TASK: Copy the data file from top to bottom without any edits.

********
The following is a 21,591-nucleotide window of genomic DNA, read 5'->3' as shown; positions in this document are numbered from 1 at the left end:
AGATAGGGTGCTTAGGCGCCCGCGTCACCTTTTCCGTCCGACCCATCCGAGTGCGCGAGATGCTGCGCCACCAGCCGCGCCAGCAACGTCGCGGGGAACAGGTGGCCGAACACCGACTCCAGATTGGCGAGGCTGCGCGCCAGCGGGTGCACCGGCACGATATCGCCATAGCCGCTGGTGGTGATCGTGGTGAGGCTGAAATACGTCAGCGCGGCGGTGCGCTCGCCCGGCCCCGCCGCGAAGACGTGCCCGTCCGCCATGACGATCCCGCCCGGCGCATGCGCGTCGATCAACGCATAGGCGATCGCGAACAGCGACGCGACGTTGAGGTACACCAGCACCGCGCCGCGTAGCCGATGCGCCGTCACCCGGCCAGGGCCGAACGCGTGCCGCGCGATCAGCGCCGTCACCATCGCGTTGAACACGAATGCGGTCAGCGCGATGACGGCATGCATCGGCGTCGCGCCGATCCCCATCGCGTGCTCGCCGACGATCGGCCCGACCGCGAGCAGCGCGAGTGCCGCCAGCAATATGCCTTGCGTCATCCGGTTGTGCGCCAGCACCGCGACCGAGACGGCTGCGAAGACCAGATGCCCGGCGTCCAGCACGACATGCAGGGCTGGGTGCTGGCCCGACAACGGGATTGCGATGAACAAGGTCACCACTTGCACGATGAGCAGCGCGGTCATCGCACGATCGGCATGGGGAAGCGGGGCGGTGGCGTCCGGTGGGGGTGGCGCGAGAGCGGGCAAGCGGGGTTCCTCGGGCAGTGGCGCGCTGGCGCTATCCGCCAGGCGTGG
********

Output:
The following is a 21,591-nucleotide window of genomic DNA, read 5'->3' as shown; positions in this document are numbered from 1 at the left end:
AGATAGGGTGCTTAGGCGCCCGCGTCACCTTTTCCGTCCGACCCATCCGAGTGCGCGAGATGCTGCGCCACCAGCCGCGCCAGCAACGTCGCGGGGAACAGGTGGCCGAACACCGACTCCAGATTGGCGAGGCTGCGCGCCAGCGGGTGCACCGGCACGATATCGCCATAGCCGCTGGTGGTGATCGTGGTGAGGCTGAAATACGTCAGCGCGGCGGTGCGCTCGCCCGGCCCCGCCGCGAAGACGTGCCCGTCCGCCATGACGATCCCGCCCGGCGCATGCGCGTCGATCAACGCATAGGCGATCGCGAACAGCGACGCGACGTTGAGGTACACCAGCACCGCGCCGCGTAGCCGATGCGCCGTCACCCGGCCAGGGCCGAACGCGTGCCGCGCGATCAGCGCCGTCACCATCGCGTTGAACACGAATGCGGTCAGCGCGATGACGGCATGCATCGGCGTCGCGCCGATCCCCATCGCGTGCTCGCCGACGATCGGCCCGACCGCGAGCAGCGCGAGTGCCGCCAGCAATATGCCTTGCGTCATCCGGTTGTGCGCCAGCACCGCGACCGAGACGGCTGCGAAGACCAGATGCCCGGCGTCCAGCACGACATGCAGGGCTGGGTGCTGGCCCGACAACGGGATTGCGATGAACAAGGTCACCACTTGCACGATGAGCAGCGCGGTCATCGCACGATCGGCATGGGGAAGCGGGGCGGTGGCGTCCGGTGGGGGTGGCGCGAGAGCGGGCAAGCGGGGTTCCTCGGGCAGTGGCGCGCTGGCGCTATCCGCCAGGCGTGG